China’s new energy policy: The stocks to watch
The Chinese government’s pledge to boost investment into major development projects in the energy and power sectors will benefit industry players, say analysts.
China International Capital Corporation, the country’s top investment bank, foresees the energy sector will benefit from a government report at the National People’s Congress (NPC) that proposes to upgrade power supply in rural areas.
“More than 700 billion yuan (HK$833.95 billion) of investment is planned [for rural power network renovation], higher than the combined levels of 1998 and 2010,” a CICC report says.
“The average annual investment in rural power networks over the 13th Five Year Plan shall substantially exceed that of the 12th Five Year Plan, with investment accelerating significantly and maintaining rapid growth.”
China still struggles with a huge gap between urban and rural power supply, with many villages lacking stable access to water and electricity. The government aims to connect rural pumping wells and power grids to stable energy supplies in the next two years, with the projects to be handled by state-owned China Southern Power Grid and State Grid, the CICC report added.
Electrical equipment manufacturers would benefit from the multibillion dollar investments, with companies such as Shanghai Zhixin Electric and Beijing Creative Distribution Automation deserving attention.
A shift in usage of energy sources would also benefit clean-energy companies, according to a report by Bank of China International.
Continued investment in new energy such as hydropower, nuclear power, and ultrahigh-voltage power transmissions will continue to play a crucial role for the country in maintaining a stable economic growth, said BOCI analysts Cheng Manjiang and Ye Bingnan.
“We expect infrastructure investments to maintain relatively steady-to-fast growth at 17-20% in 2016,” they wrote.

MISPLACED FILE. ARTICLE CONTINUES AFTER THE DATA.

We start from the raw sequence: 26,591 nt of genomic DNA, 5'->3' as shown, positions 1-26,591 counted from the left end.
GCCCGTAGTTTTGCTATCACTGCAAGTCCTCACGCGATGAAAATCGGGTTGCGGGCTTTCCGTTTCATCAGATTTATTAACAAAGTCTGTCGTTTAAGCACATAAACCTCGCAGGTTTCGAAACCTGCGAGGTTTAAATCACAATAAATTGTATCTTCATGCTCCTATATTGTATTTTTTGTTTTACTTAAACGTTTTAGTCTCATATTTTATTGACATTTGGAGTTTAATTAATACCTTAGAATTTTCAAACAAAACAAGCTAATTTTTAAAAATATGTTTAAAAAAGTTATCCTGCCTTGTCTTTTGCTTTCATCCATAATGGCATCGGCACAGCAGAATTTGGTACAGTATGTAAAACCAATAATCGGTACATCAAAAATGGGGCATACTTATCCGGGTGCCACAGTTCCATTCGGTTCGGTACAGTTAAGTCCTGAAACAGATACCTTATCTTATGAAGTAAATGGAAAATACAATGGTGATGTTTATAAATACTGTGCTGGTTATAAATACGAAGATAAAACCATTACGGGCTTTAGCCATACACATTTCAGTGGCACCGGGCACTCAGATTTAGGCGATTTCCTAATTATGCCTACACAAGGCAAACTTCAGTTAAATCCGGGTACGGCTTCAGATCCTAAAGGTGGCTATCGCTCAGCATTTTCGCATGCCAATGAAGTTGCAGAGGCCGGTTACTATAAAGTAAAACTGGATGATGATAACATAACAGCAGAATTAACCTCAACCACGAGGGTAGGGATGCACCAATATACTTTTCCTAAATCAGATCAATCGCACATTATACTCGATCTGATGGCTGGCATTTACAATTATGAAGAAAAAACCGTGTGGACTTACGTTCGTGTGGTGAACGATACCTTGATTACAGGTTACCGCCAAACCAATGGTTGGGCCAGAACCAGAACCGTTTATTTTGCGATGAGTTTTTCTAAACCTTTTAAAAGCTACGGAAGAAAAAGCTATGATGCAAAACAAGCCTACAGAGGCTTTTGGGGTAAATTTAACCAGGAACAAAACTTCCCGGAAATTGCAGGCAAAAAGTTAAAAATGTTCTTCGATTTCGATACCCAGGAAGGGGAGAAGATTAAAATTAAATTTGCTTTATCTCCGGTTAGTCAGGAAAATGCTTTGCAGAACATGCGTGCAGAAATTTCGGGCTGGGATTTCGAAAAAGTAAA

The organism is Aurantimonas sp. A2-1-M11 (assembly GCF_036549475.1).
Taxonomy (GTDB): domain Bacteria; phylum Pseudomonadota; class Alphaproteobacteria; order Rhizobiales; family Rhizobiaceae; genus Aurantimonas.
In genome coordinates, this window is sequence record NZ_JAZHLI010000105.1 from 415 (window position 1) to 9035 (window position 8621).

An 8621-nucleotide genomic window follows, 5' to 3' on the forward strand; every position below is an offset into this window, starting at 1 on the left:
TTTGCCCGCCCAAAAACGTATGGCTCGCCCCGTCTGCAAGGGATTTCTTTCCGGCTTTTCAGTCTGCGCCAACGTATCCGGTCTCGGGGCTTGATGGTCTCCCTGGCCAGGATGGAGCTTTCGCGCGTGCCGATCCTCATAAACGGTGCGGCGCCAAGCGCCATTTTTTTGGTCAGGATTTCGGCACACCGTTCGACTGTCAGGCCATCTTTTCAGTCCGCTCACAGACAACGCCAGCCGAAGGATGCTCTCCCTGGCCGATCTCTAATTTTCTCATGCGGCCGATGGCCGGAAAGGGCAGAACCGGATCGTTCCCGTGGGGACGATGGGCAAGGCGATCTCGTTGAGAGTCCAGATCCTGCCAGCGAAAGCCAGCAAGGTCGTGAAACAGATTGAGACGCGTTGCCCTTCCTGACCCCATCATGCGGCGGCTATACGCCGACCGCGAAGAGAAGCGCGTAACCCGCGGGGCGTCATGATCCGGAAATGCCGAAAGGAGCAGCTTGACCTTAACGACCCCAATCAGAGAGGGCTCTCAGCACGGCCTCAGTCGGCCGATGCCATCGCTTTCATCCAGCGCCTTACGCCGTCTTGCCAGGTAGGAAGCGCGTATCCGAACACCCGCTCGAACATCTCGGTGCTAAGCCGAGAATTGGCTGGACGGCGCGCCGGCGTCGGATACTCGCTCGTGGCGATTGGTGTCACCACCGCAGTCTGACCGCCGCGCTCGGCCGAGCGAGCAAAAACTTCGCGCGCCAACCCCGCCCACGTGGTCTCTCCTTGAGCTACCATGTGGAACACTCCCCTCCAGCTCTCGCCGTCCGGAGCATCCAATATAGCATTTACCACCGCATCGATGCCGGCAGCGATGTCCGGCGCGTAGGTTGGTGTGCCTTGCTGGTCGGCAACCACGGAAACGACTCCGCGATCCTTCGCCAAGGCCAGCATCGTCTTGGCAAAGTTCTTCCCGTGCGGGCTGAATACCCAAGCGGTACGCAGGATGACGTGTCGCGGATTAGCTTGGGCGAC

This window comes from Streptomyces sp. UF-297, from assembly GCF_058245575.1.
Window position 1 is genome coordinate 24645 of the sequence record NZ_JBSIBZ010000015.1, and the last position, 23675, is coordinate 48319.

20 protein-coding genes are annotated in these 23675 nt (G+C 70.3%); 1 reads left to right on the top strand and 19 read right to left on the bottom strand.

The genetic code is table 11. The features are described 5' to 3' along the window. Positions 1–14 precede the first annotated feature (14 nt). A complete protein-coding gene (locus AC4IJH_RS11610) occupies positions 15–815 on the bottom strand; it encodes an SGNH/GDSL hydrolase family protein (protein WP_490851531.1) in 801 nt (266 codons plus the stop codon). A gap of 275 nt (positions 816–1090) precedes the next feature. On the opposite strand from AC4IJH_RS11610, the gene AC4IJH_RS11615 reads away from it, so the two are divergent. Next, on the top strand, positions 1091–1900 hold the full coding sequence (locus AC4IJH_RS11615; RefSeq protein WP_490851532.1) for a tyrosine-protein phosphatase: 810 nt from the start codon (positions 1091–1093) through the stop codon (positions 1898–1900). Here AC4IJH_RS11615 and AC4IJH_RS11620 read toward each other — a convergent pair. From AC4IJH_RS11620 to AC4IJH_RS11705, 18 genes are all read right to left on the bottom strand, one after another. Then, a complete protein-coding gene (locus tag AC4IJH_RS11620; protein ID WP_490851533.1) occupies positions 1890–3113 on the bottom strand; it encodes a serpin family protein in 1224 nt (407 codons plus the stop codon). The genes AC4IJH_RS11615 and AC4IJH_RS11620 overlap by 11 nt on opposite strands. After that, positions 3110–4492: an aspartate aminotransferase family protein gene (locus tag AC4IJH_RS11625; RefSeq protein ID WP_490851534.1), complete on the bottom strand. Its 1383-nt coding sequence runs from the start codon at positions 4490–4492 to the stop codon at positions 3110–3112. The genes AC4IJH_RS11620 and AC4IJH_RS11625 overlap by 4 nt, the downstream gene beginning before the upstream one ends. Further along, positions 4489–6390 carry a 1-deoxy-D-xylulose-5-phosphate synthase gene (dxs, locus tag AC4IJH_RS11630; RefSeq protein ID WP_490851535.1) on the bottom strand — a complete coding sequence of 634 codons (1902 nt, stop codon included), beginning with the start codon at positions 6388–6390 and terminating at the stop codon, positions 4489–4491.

China, the world’s largest carbon emitter, has set key targets to reduce greenhouse gas emissions by promoting more energy-efficient coal burning and boosting clean-energy sources.
Premier Li Keqiang has pointed out at the NPC that at least 60 per cent of China’s economic growth would be fueled by innovation and improvements in technology and science by 2020, as part of the national strategy of going green.
Among various clean-energy sources, CICC analysts say they believe nuclear power plants will benefit from large-scale investments as it is seen as a “significant pillar” for exports of high-end manufactured equipment.
In its 13th Five Year Plan, along with 24 nuclear power plants already under construction, China will seek to approve six nuclear power plants each year to meet capacity targets, with an additional 400 billion yuan (HK$477.40 billion) in investment.
Apart from building more nuclear plants, BOCI analysts say China would implement policies to encourage people to shift to clean fuel.
The authorities are seeking to remove 3.8 million old and high-emitting vehicles off the roads and lower the levels of PM2.5, a gauge of pollution.
China’s drive to clean up its air also means that it will push for alternative-fuel vehicles such as those powered by electricity and solar energy.
CICC analysts Chen Long, Luo Wen and Li Min said they believe this year will see an “explosive initial development” in charging facilities, ushering in “a golden development era”. They expect to see investment in charging facilities to soar more than 400 per cent to at least 10 billion yuan (HK$12 billion) to sustain the burgeoning interest in the domestic electric vehicle market.
More than 100,000 units of electric vehicles were sold in the last year alone, 10.6 times the amount sold in 2014, according to official figures from the China Association of Automobile Manufacturers.
CICC analysts recommend investors look into companies such as Hangzhou Zhongheng Electric and Shenzhen Kstar Science and Technology in this sector.